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Short-Term Bonds Are Savior For Fixed-Income Strategies This Year

The rout in bonds so far in 2022 has been deep and wide, with a notable exception: short maturities, which have provided valuable stability that’s otherwise…

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This article was originally published by The Capital Spectator

The rout in bonds so far in 2022 has been deep and wide, with a notable exception: short maturities, which have provided valuable stability that’s otherwise in short supply.

Comparing the extremes for year-to-date results for a set of US bond ETFs tells a dramatic tale. The top performer through Monday’s close (Aug. 15): iShares Short Treasury Bond ETF (SHV), which is essentially flat this year. At the opposite end of performances for our opportunity set: long Treasuries (TLT), which have suffered a steep 21.2% haircut.

This year’s experience with fixed-income securities is a reminder that short maturities sometimes play a crucial role in preventing bond-market volatility from completely shredding a bond strategy that appeared prudent pre-2022.

The question is whether the worst of the bond-market pain has passed? The answer largely depends on three interactive factors: inflation, monetary policy and economic activity.

By some accounts, light is beginning to emerge in the inflation tunnel, or so last week’s modestly encouraging update on US consumer prices for July, which suggests that the recent surge in pricing pressure has peaked.

“Over a strikingly short interval, high-yield investors [have come] around to believing inflation is sufficiently under control that the Fed [will] not have to hike interest rates dramatically enough to trigger a deep recession,” says Marty Fridson, chief investment officer of Lehmann Livian Fridson Advisors “Time will tell whether they were correct in changing their views on that matter.”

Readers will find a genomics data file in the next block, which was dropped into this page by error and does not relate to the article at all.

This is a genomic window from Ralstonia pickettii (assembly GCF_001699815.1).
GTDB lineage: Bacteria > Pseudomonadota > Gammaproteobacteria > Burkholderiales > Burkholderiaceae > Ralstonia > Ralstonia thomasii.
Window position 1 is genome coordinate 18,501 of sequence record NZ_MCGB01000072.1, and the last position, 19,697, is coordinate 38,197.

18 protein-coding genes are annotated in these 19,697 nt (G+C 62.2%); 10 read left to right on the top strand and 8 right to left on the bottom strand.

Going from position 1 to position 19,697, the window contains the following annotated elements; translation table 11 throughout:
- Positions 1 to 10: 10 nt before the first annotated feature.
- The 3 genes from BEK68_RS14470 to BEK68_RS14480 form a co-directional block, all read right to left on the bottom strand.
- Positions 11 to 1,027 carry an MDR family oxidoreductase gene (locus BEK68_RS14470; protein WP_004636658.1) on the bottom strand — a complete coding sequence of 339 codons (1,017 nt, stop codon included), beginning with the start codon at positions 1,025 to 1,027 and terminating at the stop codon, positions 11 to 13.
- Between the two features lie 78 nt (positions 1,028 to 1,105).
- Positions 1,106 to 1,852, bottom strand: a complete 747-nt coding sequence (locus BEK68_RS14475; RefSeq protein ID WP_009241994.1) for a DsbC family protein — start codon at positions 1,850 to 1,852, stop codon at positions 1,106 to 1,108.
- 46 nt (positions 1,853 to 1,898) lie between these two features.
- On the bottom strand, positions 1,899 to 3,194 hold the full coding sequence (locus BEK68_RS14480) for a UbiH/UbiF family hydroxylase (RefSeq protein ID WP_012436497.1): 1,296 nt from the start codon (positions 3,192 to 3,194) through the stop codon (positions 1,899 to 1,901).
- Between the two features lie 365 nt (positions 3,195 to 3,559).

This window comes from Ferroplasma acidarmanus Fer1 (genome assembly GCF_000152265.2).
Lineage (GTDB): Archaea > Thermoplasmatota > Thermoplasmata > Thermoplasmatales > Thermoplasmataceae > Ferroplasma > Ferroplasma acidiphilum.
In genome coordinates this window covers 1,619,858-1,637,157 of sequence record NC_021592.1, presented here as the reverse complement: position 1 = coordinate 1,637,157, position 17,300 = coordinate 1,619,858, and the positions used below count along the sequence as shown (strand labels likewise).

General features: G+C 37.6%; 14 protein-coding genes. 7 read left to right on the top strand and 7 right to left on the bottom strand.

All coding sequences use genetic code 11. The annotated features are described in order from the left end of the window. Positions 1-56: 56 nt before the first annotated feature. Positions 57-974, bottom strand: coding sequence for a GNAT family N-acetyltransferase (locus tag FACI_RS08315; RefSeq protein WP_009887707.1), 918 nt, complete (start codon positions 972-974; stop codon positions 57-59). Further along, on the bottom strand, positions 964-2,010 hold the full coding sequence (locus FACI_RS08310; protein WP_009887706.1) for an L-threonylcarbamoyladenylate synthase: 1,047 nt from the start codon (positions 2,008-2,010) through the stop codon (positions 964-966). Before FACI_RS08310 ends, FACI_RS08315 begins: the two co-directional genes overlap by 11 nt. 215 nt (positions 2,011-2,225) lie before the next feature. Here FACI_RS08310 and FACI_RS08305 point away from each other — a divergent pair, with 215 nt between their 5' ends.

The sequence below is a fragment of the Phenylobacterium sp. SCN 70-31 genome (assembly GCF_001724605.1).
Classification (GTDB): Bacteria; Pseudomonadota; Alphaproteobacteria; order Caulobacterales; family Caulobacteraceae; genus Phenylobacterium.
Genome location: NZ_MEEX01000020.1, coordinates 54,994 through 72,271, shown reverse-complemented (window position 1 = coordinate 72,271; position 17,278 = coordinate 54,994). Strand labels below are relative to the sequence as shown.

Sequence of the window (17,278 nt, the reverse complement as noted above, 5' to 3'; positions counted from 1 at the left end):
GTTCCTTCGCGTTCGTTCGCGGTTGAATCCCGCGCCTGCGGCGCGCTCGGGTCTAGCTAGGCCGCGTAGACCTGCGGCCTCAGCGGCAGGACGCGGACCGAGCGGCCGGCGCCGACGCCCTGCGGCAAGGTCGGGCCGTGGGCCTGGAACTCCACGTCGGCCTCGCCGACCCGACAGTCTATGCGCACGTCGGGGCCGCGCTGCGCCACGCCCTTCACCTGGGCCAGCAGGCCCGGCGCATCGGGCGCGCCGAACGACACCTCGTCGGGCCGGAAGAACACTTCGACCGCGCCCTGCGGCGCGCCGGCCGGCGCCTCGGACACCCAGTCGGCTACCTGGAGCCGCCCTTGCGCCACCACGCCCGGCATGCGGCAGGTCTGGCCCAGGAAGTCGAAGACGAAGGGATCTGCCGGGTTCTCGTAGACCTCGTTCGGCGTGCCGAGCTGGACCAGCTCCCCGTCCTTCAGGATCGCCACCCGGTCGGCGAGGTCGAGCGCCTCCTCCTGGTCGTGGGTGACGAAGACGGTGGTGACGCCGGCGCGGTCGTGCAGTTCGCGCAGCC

Meanwhile, the recent bounce in SPDR Barclays High Yield Bond (JNK) has been impressive. After bottoming in mid-June, the ETF is up nearly 9% as of yesterday’s close.

US bonds overall have recovered over the past two months, but deciding why is at once tricky and essential for deciding if there’s more room to run higher. For investment-grade bonds – Treasuries in particular – recession worries are a key source for lifting prices. If the US economy is destined to contract in the months ahead, as a growing chorus of economists predict, the safe-haven trade of owning government bonds will strengthen.

By contrast, ongoing inflation risk is a reason to dump bonds as the fixed-coupon payments become less valuable in a period generally rising prices and interest rates.

“Whether we are technically in a recession or not doesn’t change my analysis,” advises Minneapolis Fed President Neel Kashkari. “I’m focused on the inflation data,” which implies that the central bank needs to keep raising interest rates until inflation is tamed. Given the still-high level of inflation relative to the Fed’s inflation target, that line of analysis represents a headwind for bonds and so there’s reason to wonder if the recent rally in fixed income can continue.

It’s possible that the market will be in a wait-and-see holding pattern until economic and inflation data paints a clearer picture. Meantime, Fed funds futures continue to price in high odds for another hike at next month’s Sep. 21 FOMC meeting.

“The outcome of the next meeting remains up in the air, but the overall path the Fed expects to follow is clearly one of “higher for longer” policy rates,” writes Tim Duy, chief U.S. Economist at SGH Macro Advisors in a note to clients on Monday. “That’s the story Fed speakers continue to uniformly lean into as they push back against the perception that the Fed will cut rates anytime soon. The sustainability of that rate path may become more evident if economic activity firms in the weeks ahead.”


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